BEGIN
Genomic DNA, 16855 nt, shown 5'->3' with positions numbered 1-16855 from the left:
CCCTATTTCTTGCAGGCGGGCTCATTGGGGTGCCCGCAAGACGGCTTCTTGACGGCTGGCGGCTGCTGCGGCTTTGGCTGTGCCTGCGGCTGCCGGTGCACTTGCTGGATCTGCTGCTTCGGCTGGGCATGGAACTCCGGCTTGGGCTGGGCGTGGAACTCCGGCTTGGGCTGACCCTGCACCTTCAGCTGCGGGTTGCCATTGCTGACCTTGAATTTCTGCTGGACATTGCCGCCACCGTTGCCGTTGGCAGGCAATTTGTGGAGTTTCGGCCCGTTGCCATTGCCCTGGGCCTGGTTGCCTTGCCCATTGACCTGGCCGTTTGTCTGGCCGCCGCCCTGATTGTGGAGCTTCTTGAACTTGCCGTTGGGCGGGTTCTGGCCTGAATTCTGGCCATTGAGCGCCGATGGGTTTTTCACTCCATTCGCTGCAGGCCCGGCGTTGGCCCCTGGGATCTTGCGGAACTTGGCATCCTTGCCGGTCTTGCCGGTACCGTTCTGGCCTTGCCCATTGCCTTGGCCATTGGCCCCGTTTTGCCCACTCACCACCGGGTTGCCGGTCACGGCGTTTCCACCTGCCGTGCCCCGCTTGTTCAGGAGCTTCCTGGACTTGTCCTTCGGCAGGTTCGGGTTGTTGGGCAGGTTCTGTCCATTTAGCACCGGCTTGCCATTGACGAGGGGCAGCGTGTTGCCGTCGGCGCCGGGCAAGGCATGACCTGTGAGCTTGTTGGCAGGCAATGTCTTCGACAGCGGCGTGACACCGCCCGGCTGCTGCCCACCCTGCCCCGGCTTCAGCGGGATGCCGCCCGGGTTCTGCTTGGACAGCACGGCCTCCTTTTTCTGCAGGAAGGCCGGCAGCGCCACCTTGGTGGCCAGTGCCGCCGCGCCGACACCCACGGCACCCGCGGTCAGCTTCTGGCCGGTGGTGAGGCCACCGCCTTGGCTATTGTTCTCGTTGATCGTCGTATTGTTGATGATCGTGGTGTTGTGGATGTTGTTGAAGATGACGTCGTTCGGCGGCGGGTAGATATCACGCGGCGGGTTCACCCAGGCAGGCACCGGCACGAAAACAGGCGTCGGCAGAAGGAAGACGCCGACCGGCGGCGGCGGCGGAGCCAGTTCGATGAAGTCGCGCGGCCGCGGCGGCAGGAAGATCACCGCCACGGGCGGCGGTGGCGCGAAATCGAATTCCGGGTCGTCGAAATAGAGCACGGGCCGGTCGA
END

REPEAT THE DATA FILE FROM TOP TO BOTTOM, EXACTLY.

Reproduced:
Genomic DNA, 16855 nt, shown 5'->3' with positions numbered 1-16855 from the left:
CCCTATTTCTTGCAGGCGGGCTCATTGGGGTGCCCGCAAGACGGCTTCTTGACGGCTGGCGGCTGCTGCGGCTTTGGCTGTGCCTGCGGCTGCCGGTGCACTTGCTGGATCTGCTGCTTCGGCTGGGCATGGAACTCCGGCTTGGGCTGGGCGTGGAACTCCGGCTTGGGCTGACCCTGCACCTTCAGCTGCGGGTTGCCATTGCTGACCTTGAATTTCTGCTGGACATTGCCGCCACCGTTGCCGTTGGCAGGCAATTTGTGGAGTTTCGGCCCGTTGCCATTGCCCTGGGCCTGGTTGCCTTGCCCATTGACCTGGCCGTTTGTCTGGCCGCCGCCCTGATTGTGGAGCTTCTTGAACTTGCCGTTGGGCGGGTTCTGGCCTGAATTCTGGCCATTGAGCGCCGATGGGTTTTTCACTCCATTCGCTGCAGGCCCGGCGTTGGCCCCTGGGATCTTGCGGAACTTGGCATCCTTGCCGGTCTTGCCGGTACCGTTCTGGCCTTGCCCATTGCCTTGGCCATTGGCCCCGTTTTGCCCACTCACCACCGGGTTGCCGGTCACGGCGTTTCCACCTGCCGTGCCCCGCTTGTTCAGGAGCTTCCTGGACTTGTCCTTCGGCAGGTTCGGGTTGTTGGGCAGGTTCTGTCCATTTAGCACCGGCTTGCCATTGACGAGGGGCAGCGTGTTGCCGTCGGCGCCGGGCAAGGCATGACCTGTGAGCTTGTTGGCAGGCAATGTCTTCGACAGCGGCGTGACACCGCCCGGCTGCTGCCCACCCTGCCCCGGCTTCAGCGGGATGCCGCCCGGGTTCTGCTTGGACAGCACGGCCTCCTTTTTCTGCAGGAAGGCCGGCAGCGCCACCTTGGTGGCCAGTGCCGCCGCGCCGACACCCACGGCACCCGCGGTCAGCTTCTGGCCGGTGGTGAGGCCACCGCCTTGGCTATTGTTCTCGTTGATCGTCGTATTGTTGATGATCGTGGTGTTGTGGATGTTGTTGAAGATGACGTCGTTCGGCGGCGGGTAGATATCACGCGGCGGGTTCACCCAGGCAGGCACCGGCACGAAAACAGGCGTCGGCAGAAGGAAGACGCCGACCGGCGGCGGCGGCGGAGCCAGTTCGATGAAGTCGCGCGGCCGCGGCGGCAGGAAGATCACCGCCACGGGCGGCGGTGGCGCGAAATCGAATTCCGGGTCGTCGAAATAGAGCACGGGCCGGTCGA